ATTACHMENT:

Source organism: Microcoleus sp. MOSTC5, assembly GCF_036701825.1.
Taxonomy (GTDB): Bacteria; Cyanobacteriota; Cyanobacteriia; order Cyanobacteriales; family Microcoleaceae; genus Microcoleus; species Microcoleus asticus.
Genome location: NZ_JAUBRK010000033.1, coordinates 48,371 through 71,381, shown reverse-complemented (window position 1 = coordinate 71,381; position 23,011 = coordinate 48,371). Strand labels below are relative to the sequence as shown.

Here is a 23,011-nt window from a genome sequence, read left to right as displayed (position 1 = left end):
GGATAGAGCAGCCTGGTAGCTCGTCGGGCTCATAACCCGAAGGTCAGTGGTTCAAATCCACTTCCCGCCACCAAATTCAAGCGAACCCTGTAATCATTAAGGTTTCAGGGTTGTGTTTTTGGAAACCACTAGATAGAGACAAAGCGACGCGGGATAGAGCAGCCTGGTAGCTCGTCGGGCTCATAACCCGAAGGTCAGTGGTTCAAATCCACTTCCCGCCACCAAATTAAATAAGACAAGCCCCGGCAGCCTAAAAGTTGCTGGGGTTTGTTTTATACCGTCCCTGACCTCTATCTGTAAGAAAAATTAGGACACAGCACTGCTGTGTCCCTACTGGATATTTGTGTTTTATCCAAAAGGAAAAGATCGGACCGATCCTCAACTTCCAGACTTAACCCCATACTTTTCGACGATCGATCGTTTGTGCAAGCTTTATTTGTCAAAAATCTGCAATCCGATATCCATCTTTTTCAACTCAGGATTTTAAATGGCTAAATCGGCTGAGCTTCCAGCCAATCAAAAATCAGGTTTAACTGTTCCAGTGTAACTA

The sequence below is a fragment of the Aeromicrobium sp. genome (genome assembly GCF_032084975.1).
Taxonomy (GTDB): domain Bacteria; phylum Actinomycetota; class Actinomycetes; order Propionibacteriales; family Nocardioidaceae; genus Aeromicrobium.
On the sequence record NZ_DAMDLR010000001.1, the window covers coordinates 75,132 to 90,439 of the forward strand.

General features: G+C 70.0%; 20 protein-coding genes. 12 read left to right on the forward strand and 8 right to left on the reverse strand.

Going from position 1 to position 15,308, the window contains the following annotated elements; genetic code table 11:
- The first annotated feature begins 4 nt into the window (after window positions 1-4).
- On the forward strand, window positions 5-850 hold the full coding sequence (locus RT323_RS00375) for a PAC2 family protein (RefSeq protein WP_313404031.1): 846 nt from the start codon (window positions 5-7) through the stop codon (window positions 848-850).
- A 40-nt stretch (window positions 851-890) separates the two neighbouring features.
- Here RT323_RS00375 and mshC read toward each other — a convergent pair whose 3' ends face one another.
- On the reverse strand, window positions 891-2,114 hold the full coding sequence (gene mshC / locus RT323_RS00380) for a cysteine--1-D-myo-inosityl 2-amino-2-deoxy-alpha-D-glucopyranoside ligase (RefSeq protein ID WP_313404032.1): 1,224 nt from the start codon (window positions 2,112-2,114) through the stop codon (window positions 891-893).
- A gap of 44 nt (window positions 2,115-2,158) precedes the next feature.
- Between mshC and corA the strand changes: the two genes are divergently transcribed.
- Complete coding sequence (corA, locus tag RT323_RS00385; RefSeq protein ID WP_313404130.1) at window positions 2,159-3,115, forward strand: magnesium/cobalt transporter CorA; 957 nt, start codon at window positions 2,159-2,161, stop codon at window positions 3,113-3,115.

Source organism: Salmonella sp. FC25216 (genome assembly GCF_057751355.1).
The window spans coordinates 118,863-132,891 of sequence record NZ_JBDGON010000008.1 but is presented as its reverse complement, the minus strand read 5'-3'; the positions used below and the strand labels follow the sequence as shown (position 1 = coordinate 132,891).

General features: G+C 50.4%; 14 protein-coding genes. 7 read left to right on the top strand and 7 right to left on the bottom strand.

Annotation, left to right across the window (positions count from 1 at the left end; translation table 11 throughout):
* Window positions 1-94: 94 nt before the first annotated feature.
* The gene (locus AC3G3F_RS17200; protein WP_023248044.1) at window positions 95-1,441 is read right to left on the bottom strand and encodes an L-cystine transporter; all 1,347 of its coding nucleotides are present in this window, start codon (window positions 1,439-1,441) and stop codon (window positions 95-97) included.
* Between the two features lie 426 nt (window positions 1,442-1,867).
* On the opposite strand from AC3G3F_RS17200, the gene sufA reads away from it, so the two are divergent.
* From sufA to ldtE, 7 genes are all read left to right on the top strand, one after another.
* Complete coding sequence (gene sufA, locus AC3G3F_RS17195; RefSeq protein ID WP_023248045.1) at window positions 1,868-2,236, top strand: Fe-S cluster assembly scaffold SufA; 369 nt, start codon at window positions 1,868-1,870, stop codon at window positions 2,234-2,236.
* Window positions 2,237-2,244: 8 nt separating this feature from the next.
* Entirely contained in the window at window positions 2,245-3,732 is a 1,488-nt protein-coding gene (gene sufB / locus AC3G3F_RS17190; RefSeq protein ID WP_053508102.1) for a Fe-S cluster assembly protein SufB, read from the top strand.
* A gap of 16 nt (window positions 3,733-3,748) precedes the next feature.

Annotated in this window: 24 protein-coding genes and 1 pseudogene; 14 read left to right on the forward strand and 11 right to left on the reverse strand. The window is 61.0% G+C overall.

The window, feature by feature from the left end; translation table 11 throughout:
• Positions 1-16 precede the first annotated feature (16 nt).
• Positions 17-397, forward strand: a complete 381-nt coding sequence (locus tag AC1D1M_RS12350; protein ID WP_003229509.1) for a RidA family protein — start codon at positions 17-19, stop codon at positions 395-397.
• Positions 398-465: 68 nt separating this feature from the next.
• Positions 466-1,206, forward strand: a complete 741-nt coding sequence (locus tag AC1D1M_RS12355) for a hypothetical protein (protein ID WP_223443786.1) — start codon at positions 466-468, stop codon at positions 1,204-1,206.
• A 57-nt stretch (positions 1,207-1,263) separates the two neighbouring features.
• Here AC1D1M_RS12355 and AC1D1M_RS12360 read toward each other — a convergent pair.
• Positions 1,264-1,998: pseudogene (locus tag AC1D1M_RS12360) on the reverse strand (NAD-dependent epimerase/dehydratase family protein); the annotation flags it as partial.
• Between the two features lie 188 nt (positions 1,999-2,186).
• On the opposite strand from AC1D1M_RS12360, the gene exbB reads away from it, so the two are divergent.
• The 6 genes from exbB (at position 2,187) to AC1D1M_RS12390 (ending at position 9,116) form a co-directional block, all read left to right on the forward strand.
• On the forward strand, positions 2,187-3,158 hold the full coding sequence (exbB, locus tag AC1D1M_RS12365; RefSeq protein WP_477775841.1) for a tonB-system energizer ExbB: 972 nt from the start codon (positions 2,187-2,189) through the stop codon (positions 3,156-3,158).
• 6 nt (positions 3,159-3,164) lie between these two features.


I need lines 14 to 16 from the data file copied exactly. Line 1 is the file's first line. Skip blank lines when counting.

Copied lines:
- Here RT323_RS00375 and mshC read toward each other — a convergent pair whose 3' ends face one another.
- On the reverse strand, window positions 891-2,114 hold the full coding sequence (gene mshC / locus RT323_RS00380) for a cysteine--1-D-myo-inosityl 2-amino-2-deoxy-alpha-D-glucopyranoside ligase (RefSeq protein ID WP_313404032.1): 1,224 nt from the start codon (window positions 2,112-2,114) through the stop codon (window positions 891-893).
- A gap of 44 nt (window positions 2,115-2,158) precedes the next feature.